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Microbes may help fossilize ancient embryos

Nov. 24, 2008, Courtesy Indiana University and World Science staff.

Bacterial decay was once viewed as the mortal enemy of fossilization. But new research suggests resilient colonies of bacteria, called biofilms, may have actually helped preserve the fossil record's most vulnerable stuff: animal embryos and soft tissues.

Scientists have found that bacteria can invade dying embryo cells and form densely packed biofilms in those cells. These completely replace the cell structure and generate a replica of the embryo, say the researchers, who call this formation of bacteria filling the shape of an embryo a "pseudomorph."

The investigators, led by Indiana University Bloomington biologists Rudolf and Elizabeth Raff, report their findings in this week's early online issue of the research journal Pro-ceedings of the National Academy of Sciences.

"The bacteria consume and replace all the cytoplasm in the cells, generating a little sculp-ture of the embryo," said Elizabeth Raff, the report's lead author.

But "certain conditions must be met if the bacteria are going to aid the preservation pro-cess." For one, she explained, the embryo must have died in a low-oxygen environment, such as the bottom of a deep ocean or buried in lakeside mud. Oxygen would make em-bryos self-destruct as digestive enzymes break free and wreak havoc.

Then, "bacteria able to survive in low-oxygen conditions must then infest the cells of the dying embryo," Raff said. The bacteria form biofilms, crowded assemblies of bacterial cells held together by sticky fibers made of proteins and sugars. As the biofilms fill the embryo cells, the tiny bacteria insinuate themselves between and among the structures within the cells, forming a faithful representation of the cell's innards.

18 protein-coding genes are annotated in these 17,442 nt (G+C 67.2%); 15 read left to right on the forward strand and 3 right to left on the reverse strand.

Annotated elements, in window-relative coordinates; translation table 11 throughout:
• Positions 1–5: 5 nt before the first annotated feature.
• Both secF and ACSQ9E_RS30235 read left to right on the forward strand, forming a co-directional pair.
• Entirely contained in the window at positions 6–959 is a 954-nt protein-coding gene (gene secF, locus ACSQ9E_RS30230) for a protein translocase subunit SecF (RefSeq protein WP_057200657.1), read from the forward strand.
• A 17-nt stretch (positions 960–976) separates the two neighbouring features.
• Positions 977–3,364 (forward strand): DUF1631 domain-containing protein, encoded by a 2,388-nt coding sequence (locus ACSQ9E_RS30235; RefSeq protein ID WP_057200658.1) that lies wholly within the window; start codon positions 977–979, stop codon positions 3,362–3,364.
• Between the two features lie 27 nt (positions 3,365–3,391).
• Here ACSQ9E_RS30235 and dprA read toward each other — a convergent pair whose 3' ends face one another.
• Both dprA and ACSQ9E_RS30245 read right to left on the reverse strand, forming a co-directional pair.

This early-stage embryo is protected by a fertilization envelope, seen here as a white line encircling the embryo cells. (Credit: E.C. Raff and R.A. Raff)

High-resolution imaging of a trove of half-a-billion-year-old embryo fossils from China, offered evidence that bacteria may have been involved in the preservation, research-ers say. (Credit: F.R. Turner, E.C. Raff, and R.A. Raff).

Last, the bacteria must leave a permanent record, she added: in the case of finely pre-served fossil embryos, the bacteria likely excrete tiny crystals of calcium phosphate which eventually replace the bacterial sculptures. These crystals would provide the support for embryo and soft tissue fossilization.

High resolution imaging of a trove of half-billion-year-old animal embryo fossils from Doushantuo, China, offered scientists tantalizing evidence that bacteria may have been involved in the preservation of the delicate cells, she said.

The Raffs studied early-stage embryos of two Australian sea urchin species, Heliocidaris erythrogramma and Heliocidaris tuberculata. Experimental results with modern embryos were compared to the high resolution images of fossil embryos prepared by colleagues.

Although it's impossible to know whether bacteria aided the preservation of the embryo fossils from Doushantuo and elsewhere, the Raffs argue the evidence they gathered strongly favors the view that bacteria are a fundamental force in fossil formation, as rapid biological processes must be available to convert delicate cells into a stable form and trig-ger their mineralization.

"This work is important because it helps us understand fossilization as a biological as well as geological process," Elizabeth Raff said. "It gives us a window onto the evolution of the embryos of the earth's first animals."

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